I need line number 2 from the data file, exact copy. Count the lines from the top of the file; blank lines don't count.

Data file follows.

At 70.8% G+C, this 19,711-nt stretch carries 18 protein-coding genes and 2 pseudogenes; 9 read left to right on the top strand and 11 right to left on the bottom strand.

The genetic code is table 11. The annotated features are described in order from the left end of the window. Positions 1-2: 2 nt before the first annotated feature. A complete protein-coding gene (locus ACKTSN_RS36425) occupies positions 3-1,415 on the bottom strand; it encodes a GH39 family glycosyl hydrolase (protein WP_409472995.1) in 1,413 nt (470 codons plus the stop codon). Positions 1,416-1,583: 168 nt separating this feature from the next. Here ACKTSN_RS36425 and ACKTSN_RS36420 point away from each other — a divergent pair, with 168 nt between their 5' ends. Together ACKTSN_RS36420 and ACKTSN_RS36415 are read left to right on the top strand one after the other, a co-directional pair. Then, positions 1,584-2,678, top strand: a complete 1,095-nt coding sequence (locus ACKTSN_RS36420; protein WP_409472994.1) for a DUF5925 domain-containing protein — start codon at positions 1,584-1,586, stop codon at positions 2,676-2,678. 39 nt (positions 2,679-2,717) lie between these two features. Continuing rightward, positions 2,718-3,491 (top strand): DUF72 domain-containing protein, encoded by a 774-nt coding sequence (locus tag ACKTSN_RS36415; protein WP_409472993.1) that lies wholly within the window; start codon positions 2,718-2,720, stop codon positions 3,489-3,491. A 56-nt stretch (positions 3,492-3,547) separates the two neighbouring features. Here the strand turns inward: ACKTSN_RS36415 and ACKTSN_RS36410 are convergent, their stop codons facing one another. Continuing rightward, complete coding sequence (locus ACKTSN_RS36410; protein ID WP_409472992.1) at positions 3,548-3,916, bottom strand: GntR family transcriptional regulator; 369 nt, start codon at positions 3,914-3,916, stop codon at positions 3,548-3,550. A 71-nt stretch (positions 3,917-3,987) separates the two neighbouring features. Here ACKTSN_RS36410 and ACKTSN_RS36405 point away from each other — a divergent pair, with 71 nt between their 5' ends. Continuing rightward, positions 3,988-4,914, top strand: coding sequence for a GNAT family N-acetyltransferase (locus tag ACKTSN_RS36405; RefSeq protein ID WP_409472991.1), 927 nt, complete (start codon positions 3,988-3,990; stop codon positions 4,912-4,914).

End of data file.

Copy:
The genetic code is table 11. The annotated features are described in order from the left end of the window. Positions 1-2: 2 nt before the first annotated feature. A complete protein-coding gene (locus ACKTSN_RS36425) occupies positions 3-1,415 on the bottom strand; it encodes a GH39 family glycosyl hydrolase (protein WP_409472995.1) in 1,413 nt (470 codons plus the stop codon). Positions 1,416-1,583: 168 nt separating this feature from the next. Here ACKTSN_RS36425 and ACKTSN_RS36420 point away from each other — a divergent pair, with 168 nt between their 5' ends. Together ACKTSN_RS36420 and ACKTSN_RS36415 are read left to right on the top strand one after the other, a co-directional pair. Then, positions 1,584-2,678, top strand: a complete 1,095-nt coding sequence (locus ACKTSN_RS36420; protein WP_409472994.1) for a DUF5925 domain-containing protein — start codon at positions 1,584-1,586, stop codon at positions 2,676-2,678. 39 nt (positions 2,679-2,717) lie between these two features. Continuing rightward, positions 2,718-3,491 (top strand): DUF72 domain-containing protein, encoded by a 774-nt coding sequence (locus tag ACKTSN_RS36415; protein WP_409472993.1) that lies wholly within the window; start codon positions 2,718-2,720, stop codon positions 3,489-3,491. A 56-nt stretch (positions 3,492-3,547) separates the two neighbouring features. Here the strand turns inward: ACKTSN_RS36415 and ACKTSN_RS36410 are convergent, their stop codons facing one another. Continuing rightward, complete coding sequence (locus ACKTSN_RS36410; protein ID WP_409472992.1) at positions 3,548-3,916, bottom strand: GntR family transcriptional regulator; 369 nt, start codon at positions 3,914-3,916, stop codon at positions 3,548-3,550. A 71-nt stretch (positions 3,917-3,987) separates the two neighbouring features. Here ACKTSN_RS36410 and ACKTSN_RS36405 point away from each other — a divergent pair, with 71 nt between their 5' ends. Continuing rightward, positions 3,988-4,914, top strand: coding sequence for a GNAT family N-acetyltransferase (locus tag ACKTSN_RS36405; RefSeq protein ID WP_409472991.1), 927 nt, complete (start codon positions 3,988-3,990; stop codon positions 4,912-4,914).